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Managing Heat

Main Core Tie

Science - 3rd Grade
Standard 5 Objective 1

Group Size

Small Groups


Utah LessonPlans


Group activities help students understand the role of the sun as the source of heat and light for living things on Earth. They will also understand the role of friction in creating heat.


Race Some Beads

  • Race Some Beads
  • Glass jars
  • Plastic beads
  • Nail
  • Wooden dowel
  • Vinyl Tubing
  • Copper Tubing
  • Glass Rod
  • Butter
  • Plastic Knife
  • Plate
  • Timer
  • Plastic Beaker
  • Hot water

Bottling Heat

  • Jars with lids
  • Bottling Heat
  • Aluminum foil
  • Cork
  • Scissors
  • Tape
  • Thermometers
  • Timer
  • Hot water

Polar Padding

  • Polar Padding
  • Pellon interfacing
  • Various Insulating Material
  • Quilting needles
  • Yarn
  • Thermometers
  • Ziplock bags
  • Ice
  • Hot water

Additional Resources


Cold, Colder, Coldest, by Michael Dahl (Animal Extremes Series); Children Library Resources Item #GK923763

Experiments with Heat, by Salvatore Tocci (A True Books Series); ISBN 0-516-22510-3

The Magic School Bus in the Arctic, by Joanna Cole; ISBN 0-590-18724-4

Temperature, by Brenda Walpole (Measure Up With Science); ISBN 0-8368-1363-4

Temperature, by Navin Sullivan; ISBN 918-0-7614-2322-5

Polar Bears, by Ann O. Squire (A True Books Series); ISBN 0-516-25473-1

Polar Bears, by Julia Barnes (100 Facts About Predators); ISBN 0-8368-4038-0

Polar Bears, by Timothy Levi Biel (Zoobooks); ISBN 0-88682-414-1


Heat, Bill Nye the Science Guy Series Three, (Disney Educational Productions) Library Video Company VHS DN2226, DVD DW0577

Heat, The Way Things Work Video Series, by David Magaulay (Schlessinger Media) Library Video Company VHS DK7849, DVD DV6014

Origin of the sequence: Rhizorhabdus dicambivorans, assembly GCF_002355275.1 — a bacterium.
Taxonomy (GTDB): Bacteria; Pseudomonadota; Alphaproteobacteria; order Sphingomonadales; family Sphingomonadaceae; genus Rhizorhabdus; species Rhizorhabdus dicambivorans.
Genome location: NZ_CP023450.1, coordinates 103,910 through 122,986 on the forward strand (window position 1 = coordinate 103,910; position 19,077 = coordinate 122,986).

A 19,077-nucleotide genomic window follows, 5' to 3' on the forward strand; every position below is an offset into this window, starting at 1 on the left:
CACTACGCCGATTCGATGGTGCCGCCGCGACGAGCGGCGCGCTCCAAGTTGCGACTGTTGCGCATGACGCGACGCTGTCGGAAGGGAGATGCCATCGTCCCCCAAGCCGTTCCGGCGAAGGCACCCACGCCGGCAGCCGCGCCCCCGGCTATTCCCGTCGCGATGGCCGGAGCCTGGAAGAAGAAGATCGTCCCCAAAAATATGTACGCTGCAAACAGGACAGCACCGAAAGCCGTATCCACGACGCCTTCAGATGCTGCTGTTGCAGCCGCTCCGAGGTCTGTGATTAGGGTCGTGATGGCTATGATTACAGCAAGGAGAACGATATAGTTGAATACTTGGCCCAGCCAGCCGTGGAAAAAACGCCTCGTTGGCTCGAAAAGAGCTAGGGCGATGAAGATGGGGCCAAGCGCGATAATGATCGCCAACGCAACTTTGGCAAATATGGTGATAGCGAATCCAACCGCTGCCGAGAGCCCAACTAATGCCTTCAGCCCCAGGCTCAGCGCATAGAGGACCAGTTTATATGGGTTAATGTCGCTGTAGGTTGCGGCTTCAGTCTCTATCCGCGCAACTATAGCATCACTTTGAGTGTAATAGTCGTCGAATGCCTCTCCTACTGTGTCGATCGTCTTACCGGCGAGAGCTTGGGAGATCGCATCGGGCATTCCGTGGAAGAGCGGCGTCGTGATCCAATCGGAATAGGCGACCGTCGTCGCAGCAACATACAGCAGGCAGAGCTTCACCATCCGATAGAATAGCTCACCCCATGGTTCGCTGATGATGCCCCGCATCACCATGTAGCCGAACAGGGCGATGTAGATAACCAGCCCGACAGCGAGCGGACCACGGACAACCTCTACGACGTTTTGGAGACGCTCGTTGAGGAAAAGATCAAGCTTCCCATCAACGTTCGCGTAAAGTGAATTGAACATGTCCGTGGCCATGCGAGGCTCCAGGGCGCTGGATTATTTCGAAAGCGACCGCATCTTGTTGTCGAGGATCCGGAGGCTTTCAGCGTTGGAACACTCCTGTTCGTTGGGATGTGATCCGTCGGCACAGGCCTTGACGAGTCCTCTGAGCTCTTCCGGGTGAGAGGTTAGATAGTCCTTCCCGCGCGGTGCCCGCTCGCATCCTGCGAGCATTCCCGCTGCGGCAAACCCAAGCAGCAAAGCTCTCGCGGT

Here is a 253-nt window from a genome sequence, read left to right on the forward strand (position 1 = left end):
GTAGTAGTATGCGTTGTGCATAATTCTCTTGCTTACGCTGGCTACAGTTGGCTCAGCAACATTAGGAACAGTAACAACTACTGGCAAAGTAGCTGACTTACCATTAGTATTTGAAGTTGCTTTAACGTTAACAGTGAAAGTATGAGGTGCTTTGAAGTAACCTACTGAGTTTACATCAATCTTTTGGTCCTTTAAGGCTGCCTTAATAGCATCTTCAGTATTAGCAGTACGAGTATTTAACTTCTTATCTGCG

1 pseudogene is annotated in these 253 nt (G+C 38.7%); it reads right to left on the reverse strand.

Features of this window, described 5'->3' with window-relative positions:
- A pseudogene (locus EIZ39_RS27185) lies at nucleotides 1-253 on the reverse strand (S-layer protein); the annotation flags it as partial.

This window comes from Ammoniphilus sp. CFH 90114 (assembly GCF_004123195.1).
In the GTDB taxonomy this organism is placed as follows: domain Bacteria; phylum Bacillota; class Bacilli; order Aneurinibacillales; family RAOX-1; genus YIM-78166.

Animal Adaptations, (Discovery Channel School Series) Teacher's Media Company VHS TBRR-354074

Background for Teachers

Something that is hot, like a hot drink, feels very different from something cold, like ice cream. Both sensations are caused by the same thing: heat. The difference is that the cold object contains less heat than the hot ones. Our bodies make heat from our food. We also get heat from the Sun and from burning fuels. The heat of an object is measured using temperature. A thermometer measures temperature.

Many students have the misconception that a coat or glove can produce heat. Heat is the flow of energy from hotter to cooler objects. Coats and gloves help stop the flow of energy and trap, or hold the heat. Insulators are materials that block the flow of heat, so warm things tend to stay warm while cold items stay cool longer. Good insulators are plastic, feathers, air, and materials that hold air. Heat conductors are materials that allow the flow of heat energy to move easily from one source to another. Good conductors are solid materials such as metals.

The body of a polar bear is made for living in its harsh, cold environment. Among land animals, the polar bear is the largest predator in the world, with an average male measuring about 8 feet long and weighing between 800 to 1300 pounds. Large bodies usually hold heat much better than smaller ones. But the bear's large body also has extra layers of protection against the cold. Although a polar bear looks white, its skin is black, and its hair has no color at all. Its thick coat is really two layers of fur: a waterproof undercoat of short hair and a layer of guard hair 6 inches in length. Each hair is really a hollow tube that you can see right through. Some of the sunlight bounces off the hair, making the bear appear white; but most of the sun's rays pass through the hollow hairs and are trapped by the bear's black skin. Underneath this fur coat, the polar bear has a layer of fat that can be 4 inches thick. The polar bear can survive even when the outside temperature drops to -70 degrees F because this fat and layers of fur act as insulators, trapping its body heat.

Intended Learning Outcomes

1. Use science process and thinking skills.
3. Understand science concepts and principles.
4. Communicate effectively using science language and reasoning.

Instructional Procedures


Invitation to Learn

Pass the Penny

Heat is the flow of energy from hotter to cooler objects. Temperature is a measure of how much heat energy an object has.